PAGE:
In the last twenty-four hours I have spoken with two men whose disparate fortunes have caused me to pause. One is in his mid-sixties, one is in his early fifties, neither follows the Lord, and both are pondering their own mortality.
The first man engaged in a long conversation about myriad topics. Religion featured heavily, but we also spoke of life, work, science, and other things. In the course of conversation he mentioned that his business has recently “gone bad” and that at his age it’s hardly an opportunity to do something new. There’s no obvious path to follow from here. Yet, he noted how it’s easy to take for granted everything that’s good in life and focus only on the bad. He still has his wife, his family, his health, his mental capacity. That which cannot be bought, he has.
The second man provided briefer conversation, but amid his laughter and attempts at upbeat speech, his troubles fell like so much rain. Myriad health problems make it difficult for him to leave the house, and he’s finding that his doctors either can’t or won’t help him. He had a wife whose schizophrenia made their home an unsafe place for the children, and so she was taken away. He had a brother who died, and he has a sister who doesn’t speak with him. It seems he fully expects to die in the next year or two. In the course of his lamentations, he mentioned that he did do well financially through most of his life. Yet, that which he desires, he cannot buy.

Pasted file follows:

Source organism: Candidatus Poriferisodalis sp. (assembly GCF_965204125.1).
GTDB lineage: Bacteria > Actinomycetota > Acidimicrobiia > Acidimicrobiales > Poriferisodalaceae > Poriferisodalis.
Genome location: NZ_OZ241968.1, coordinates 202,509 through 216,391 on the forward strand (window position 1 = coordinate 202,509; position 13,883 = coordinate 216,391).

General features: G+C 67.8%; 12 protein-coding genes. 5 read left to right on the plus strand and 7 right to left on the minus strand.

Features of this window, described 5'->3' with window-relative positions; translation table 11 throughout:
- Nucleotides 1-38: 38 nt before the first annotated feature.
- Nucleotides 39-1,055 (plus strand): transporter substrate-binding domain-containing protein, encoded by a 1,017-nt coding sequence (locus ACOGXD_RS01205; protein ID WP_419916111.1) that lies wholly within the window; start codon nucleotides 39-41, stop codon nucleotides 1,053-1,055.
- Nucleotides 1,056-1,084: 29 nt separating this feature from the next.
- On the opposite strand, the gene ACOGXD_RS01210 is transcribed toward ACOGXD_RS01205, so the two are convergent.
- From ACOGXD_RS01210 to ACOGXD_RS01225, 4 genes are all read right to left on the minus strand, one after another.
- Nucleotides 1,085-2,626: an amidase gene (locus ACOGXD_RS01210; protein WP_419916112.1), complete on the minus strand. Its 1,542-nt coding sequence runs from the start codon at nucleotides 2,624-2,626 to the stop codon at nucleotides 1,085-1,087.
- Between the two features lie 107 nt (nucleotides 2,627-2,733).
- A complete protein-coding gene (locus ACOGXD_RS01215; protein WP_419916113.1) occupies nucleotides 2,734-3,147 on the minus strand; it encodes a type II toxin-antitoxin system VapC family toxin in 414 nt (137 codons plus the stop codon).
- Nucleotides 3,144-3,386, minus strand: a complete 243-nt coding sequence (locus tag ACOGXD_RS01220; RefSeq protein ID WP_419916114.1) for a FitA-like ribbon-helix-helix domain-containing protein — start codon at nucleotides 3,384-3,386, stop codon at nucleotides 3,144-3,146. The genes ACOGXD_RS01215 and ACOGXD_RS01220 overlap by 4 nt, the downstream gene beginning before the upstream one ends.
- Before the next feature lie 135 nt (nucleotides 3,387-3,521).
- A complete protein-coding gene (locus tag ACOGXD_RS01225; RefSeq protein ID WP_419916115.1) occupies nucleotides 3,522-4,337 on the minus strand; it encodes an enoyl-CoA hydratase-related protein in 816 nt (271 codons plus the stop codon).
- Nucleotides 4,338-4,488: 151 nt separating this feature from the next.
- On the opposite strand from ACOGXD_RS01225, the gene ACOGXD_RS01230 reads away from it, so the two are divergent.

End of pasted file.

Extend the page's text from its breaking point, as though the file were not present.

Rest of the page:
Both of them are happy for people and conversation. Both are aware that their lives will, at some point sooner than they might want, end. Both appear to be living without any hope for what lies afterward.
These men and their fortunes seem to have been written into my life as a lesson, but I’m struggling to pin it down. Is it simply to be grateful? That money isn’t the important thing? All is darkness without God? Am I learning to love people where they are? To pray for people? Maybe it’s a lesson on listening to people, on valuing people, on talking to people? I see, but I do not understand. Or, the conclusion of the lesson has not yet been given.
I prefer to give stories that wrap up nicely, but I feel compelled to write this down even as it stands now.